THINKING OUTSIDE THE BOX

EUROPE Squares with tall chimneys: The designs of power plants rarely warm the soul. But recently, architects, energy companies and cities have started to break conventions.

Combined heat and power (CHP) plants are big, which makes them difficult to conceal. They are often located in an industrial area on the outskirts of the city. But cities grow, and what was once on the edge of a city often later becomes surrounded by buildings. “In which case, it’s no use having a building that makes people look the other way,” says Helena Glantz, an architect from the architect firm Urban Design. Together with Danish company Gottlieb Paludan Architects, Urban Design has designed a new, biomass-fuelled CHP plant in Stockholm. The plant is located on former industrial land, which has transformed into a densely populated urban district. In close proximity to the new plant, there is an old power station and gasometers made of brick and stone from the late nineteenth century, which have now been converted into cultural facilities and offices. “Therefore, the CHP plant must be aesthetically appealing, both from a distance and at street level, where people are milling around,” says Glantz.

In the 1950s, industrial buildings were gradually stripped of any architectural finesse, a trend which culminated in the 1970s, when there was virtually no embellishment at all. Function took priority over form. “First, all the equipment that was needed for the CHP plant was purchased. Then the plant was built, often on a tarmacked area enclosed by a barbed wire fence. After that, it was covered with sheet metal. Nobody seemed to care that it looked ugly and soulless,” Glantz says.

A NEW DIRECTION
Now things are going the other way. Both cities and energy companies have started to realise that these big buildings have a great deal of potential over and above their original function. If they are designed well, they can be eye-catching landmarks or even a destination in their own right, which can enhance the image of both the city and the energy company concerned.

A good example of this is the Spittelau waste incineration plant in Vienna, Austria. In the early 1990s, following a fire, a previously functional building was transformed into a mixture of art, technology and ecology. With its multicoloured façade and chimney with a golden sphere, the plant attracts thousands of tourists every year, as well as falcons that breed in artificial nests in the chimney.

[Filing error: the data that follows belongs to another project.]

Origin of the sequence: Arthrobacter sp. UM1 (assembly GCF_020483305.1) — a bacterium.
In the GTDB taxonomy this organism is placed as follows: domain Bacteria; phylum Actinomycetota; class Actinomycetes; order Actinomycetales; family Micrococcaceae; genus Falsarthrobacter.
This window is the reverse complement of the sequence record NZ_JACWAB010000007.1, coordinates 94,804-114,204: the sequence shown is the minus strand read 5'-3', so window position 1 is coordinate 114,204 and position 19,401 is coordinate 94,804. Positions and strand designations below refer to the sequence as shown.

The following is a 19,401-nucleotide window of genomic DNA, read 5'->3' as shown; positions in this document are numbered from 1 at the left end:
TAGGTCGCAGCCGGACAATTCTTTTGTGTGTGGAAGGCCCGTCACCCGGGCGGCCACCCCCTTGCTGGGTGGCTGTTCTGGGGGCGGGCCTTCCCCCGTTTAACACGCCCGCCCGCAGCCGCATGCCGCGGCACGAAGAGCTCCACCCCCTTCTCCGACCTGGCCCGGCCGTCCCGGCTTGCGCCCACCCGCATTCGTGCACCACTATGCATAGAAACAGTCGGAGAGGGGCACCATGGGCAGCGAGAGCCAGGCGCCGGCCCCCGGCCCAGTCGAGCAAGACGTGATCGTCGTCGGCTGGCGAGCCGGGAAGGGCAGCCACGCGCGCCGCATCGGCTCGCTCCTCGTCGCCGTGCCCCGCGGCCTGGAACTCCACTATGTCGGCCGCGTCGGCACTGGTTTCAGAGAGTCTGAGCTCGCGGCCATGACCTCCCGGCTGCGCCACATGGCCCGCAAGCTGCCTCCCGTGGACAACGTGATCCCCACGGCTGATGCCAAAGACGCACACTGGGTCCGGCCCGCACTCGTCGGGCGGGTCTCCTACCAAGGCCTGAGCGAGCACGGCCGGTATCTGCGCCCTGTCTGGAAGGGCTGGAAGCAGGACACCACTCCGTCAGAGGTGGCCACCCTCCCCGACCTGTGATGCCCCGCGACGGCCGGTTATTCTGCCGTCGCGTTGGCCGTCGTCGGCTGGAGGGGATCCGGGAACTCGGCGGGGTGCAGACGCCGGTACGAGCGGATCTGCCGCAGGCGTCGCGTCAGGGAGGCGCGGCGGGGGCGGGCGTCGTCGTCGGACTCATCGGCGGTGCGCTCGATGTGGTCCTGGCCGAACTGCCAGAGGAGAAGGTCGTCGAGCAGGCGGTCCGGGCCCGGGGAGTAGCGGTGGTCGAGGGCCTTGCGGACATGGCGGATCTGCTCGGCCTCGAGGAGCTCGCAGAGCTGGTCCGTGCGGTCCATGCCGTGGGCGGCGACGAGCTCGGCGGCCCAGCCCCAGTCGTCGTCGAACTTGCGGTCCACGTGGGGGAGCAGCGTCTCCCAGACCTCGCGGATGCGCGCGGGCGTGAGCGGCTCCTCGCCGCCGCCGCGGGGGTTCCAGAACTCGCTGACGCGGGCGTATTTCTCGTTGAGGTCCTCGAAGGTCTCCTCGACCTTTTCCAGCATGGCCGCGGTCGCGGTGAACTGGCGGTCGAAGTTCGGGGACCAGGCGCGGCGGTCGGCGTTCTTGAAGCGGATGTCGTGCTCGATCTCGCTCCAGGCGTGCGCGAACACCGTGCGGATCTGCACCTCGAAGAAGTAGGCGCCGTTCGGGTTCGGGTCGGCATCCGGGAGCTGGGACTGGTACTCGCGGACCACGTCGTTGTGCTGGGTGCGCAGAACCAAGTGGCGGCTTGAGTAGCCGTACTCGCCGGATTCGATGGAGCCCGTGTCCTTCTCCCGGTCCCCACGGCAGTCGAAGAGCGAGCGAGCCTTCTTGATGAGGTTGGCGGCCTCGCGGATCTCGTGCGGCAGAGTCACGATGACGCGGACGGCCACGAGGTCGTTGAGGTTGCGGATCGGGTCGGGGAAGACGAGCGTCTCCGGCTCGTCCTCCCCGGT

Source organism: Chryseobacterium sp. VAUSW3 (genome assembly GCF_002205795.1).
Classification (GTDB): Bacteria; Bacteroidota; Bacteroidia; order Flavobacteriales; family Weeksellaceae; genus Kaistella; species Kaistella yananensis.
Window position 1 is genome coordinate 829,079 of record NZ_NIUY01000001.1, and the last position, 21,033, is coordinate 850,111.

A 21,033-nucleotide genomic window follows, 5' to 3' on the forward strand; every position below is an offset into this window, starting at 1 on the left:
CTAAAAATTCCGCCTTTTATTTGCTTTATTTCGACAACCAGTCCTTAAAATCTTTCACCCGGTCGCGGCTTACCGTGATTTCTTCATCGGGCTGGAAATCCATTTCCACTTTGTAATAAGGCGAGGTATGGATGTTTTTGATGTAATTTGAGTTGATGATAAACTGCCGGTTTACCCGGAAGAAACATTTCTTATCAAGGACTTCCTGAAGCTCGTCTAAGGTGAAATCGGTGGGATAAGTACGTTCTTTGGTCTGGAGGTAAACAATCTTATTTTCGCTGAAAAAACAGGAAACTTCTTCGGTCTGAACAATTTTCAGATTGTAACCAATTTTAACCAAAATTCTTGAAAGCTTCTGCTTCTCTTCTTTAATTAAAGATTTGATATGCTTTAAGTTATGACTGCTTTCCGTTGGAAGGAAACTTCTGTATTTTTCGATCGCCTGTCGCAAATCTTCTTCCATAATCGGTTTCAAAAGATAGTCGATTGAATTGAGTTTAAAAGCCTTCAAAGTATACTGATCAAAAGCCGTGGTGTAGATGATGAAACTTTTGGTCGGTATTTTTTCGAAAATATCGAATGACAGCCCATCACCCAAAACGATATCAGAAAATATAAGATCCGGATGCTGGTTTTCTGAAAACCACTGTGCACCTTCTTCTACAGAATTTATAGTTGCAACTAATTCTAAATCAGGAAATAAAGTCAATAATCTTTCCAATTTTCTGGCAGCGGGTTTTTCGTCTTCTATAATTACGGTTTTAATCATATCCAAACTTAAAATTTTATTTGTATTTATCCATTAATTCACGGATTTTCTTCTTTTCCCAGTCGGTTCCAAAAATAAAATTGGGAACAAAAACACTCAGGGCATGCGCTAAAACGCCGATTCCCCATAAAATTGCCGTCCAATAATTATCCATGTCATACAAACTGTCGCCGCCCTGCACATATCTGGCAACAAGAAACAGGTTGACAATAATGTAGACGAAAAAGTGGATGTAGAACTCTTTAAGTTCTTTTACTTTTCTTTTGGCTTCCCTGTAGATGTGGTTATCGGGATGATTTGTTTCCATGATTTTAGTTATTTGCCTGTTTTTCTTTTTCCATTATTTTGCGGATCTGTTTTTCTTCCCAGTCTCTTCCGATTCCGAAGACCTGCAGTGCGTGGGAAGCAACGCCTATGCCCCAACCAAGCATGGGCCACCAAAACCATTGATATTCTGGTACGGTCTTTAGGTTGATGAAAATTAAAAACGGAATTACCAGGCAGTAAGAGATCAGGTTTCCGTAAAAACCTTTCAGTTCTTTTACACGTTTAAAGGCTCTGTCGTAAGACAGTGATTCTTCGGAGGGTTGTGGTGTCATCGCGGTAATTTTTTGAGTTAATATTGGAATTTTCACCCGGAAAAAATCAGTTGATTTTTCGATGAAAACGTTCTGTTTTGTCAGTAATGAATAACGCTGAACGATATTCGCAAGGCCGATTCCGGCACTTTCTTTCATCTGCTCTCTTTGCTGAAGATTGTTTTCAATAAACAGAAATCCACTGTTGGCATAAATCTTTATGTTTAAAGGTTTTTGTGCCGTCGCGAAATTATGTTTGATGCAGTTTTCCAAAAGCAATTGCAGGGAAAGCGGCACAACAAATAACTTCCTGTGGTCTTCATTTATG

In Uppsala, Vattenfall plans to build a new, biomass-fuelled combined heat and power plant to replace an older, partly fossil-fuelled power plant. A jury chose the design because of its “coherent building concept that is in harmony with Uppsala’s urban silhouette”. (Photo: Liljewall)
In downtown Roombeek, Enschede, the combined heat and power plant building is the largest Delft-blue work of art in the Netherlands. Artist Hugo Kaagman ­illustrated the tiles not with traditional motifs like ships and windmills but with designs inspired by electricity production and icons from Enschede’s ­history. (Photo: Walter Sietinga)

A further example can be found in Copenhagen, Denmark, where a new waste incineration plant will be active in three years’ time. The plant will be one of the biggest in Europe and will incorporate a 90-metre high ski slope for year-round use. It is located just a few kilometres from the heart of the city. ”Because we’re building on such a large scale, it makes perfect sense to use the height for something good,” says Ulla Röttger, CEO of the future owner, energy company Amager Ressource Cen­ter (ARC).

The roof of the building will be covered in special plastic mats designed for skiing on. A lift will transport skiers to the top where they can enjoy the view over Copenhagen, have a snack in the roof-top cafe or shop in the shopping arcade also to be found there. Additionally, the plan is to release the plant’s filtered flue gases in the form of smoke rings and to light them up with spotlights at night. “This is more than just a building. It’s a perfect example of how you can use architecture to make a building multifunctional,” says project architect Bjarke Ingels.

The Copenhagen project is expected to cost just over 430 million euros, but this “added extra” represents just a fraction of the total cost of the project. And, in the best-case scenario, it will pay for itself. “The difference in cost between attractive and ugly is fairly small. If it costs 5.5 million euros to do something extra, this should be seen in the context of the, say, 215 to 325 million euros it costs to build a standard combined heat and power plant in the first place,” explains Glantz. “If the plant is attractive enough to be situated in a central location, it will mean shorter supply lines and consequently lower costs. It’s a definite win-win-situation, both aesthetically and financially.”

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